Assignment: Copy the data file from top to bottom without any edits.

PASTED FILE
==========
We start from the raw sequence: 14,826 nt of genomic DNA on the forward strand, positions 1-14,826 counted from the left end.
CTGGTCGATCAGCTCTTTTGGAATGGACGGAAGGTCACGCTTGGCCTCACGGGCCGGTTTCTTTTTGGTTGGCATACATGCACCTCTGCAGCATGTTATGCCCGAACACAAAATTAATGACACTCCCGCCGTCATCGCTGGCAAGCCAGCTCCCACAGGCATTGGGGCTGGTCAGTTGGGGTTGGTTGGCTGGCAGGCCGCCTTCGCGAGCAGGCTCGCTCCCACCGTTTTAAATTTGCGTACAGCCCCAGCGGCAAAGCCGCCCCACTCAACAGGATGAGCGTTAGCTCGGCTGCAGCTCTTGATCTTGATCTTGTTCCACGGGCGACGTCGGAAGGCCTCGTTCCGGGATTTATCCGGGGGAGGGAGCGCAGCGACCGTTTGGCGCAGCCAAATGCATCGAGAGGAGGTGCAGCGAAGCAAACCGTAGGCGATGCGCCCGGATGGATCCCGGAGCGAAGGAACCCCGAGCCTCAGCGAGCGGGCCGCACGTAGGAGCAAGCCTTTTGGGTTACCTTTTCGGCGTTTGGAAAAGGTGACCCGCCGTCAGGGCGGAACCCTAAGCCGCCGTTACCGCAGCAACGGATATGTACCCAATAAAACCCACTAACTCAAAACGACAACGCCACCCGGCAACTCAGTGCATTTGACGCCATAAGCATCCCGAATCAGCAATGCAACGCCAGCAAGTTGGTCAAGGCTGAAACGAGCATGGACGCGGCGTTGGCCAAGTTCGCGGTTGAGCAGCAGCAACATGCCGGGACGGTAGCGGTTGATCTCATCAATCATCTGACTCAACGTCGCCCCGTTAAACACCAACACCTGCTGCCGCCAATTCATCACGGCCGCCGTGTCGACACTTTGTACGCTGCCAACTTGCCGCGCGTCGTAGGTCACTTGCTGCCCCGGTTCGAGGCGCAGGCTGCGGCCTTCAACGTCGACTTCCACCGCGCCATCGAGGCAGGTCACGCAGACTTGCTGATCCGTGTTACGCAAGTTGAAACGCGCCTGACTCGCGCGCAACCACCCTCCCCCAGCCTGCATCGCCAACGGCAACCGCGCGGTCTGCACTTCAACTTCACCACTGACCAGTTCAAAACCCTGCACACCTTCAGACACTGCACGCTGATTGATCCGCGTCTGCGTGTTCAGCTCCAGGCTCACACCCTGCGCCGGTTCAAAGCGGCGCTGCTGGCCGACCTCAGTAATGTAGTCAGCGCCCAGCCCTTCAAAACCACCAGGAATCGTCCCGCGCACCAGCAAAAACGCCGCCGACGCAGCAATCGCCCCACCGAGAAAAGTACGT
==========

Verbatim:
We start from the raw sequence: 14,826 nt of genomic DNA on the forward strand, positions 1-14,826 counted from the left end.
CTGGTCGATCAGCTCTTTTGGAATGGACGGAAGGTCACGCTTGGCCTCACGGGCCGGTTTCTTTTTGGTTGGCATACATGCACCTCTGCAGCATGTTATGCCCGAACACAAAATTAATGACACTCCCGCCGTCATCGCTGGCAAGCCAGCTCCCACAGGCATTGGGGCTGGTCAGTTGGGGTTGGTTGGCTGGCAGGCCGCCTTCGCGAGCAGGCTCGCTCCCACCGTTTTAAATTTGCGTACAGCCCCAGCGGCAAAGCCGCCCCACTCAACAGGATGAGCGTTAGCTCGGCTGCAGCTCTTGATCTTGATCTTGTTCCACGGGCGACGTCGGAAGGCCTCGTTCCGGGATTTATCCGGGGGAGGGAGCGCAGCGACCGTTTGGCGCAGCCAAATGCATCGAGAGGAGGTGCAGCGAAGCAAACCGTAGGCGATGCGCCCGGATGGATCCCGGAGCGAAGGAACCCCGAGCCTCAGCGAGCGGGCCGCACGTAGGAGCAAGCCTTTTGGGTTACCTTTTCGGCGTTTGGAAAAGGTGACCCGCCGTCAGGGCGGAACCCTAAGCCGCCGTTACCGCAGCAACGGATATGTACCCAATAAAACCCACTAACTCAAAACGACAACGCCACCCGGCAACTCAGTGCATTTGACGCCATAAGCATCCCGAATCAGCAATGCAACGCCAGCAAGTTGGTCAAGGCTGAAACGAGCATGGACGCGGCGTTGGCCAAGTTCGCGGTTGAGCAGCAGCAACATGCCGGGACGGTAGCGGTTGATCTCATCAATCATCTGACTCAACGTCGCCCCGTTAAACACCAACACCTGCTGCCGCCAATTCATCACGGCCGCCGTGTCGACACTTTGTACGCTGCCAACTTGCCGCGCGTCGTAGGTCACTTGCTGCCCCGGTTCGAGGCGCAGGCTGCGGCCTTCAACGTCGACTTCCACCGCGCCATCGAGGCAGGTCACGCAGACTTGCTGATCCGTGTTACGCAAGTTGAAACGCGCCTGACTCGCGCGCAACCACCCTCCCCCAGCCTGCATCGCCAACGGCAACCGCGCGGTCTGCACTTCAACTTCACCACTGACCAGTTCAAAACCCTGCACACCTTCAGACACTGCACGCTGATTGATCCGCGTCTGCGTGTTCAGCTCCAGGCTCACACCCTGCGCCGGTTCAAAGCGGCGCTGCTGGCCGACCTCAGTAATGTAGTCAGCGCCCAGCCCTTCAAAACCACCAGGAATCGTCCCGCGCACCAGCAAAAACGCCGCCGACGCAGCAATCGCCCCACCGAGAAAAGTACGT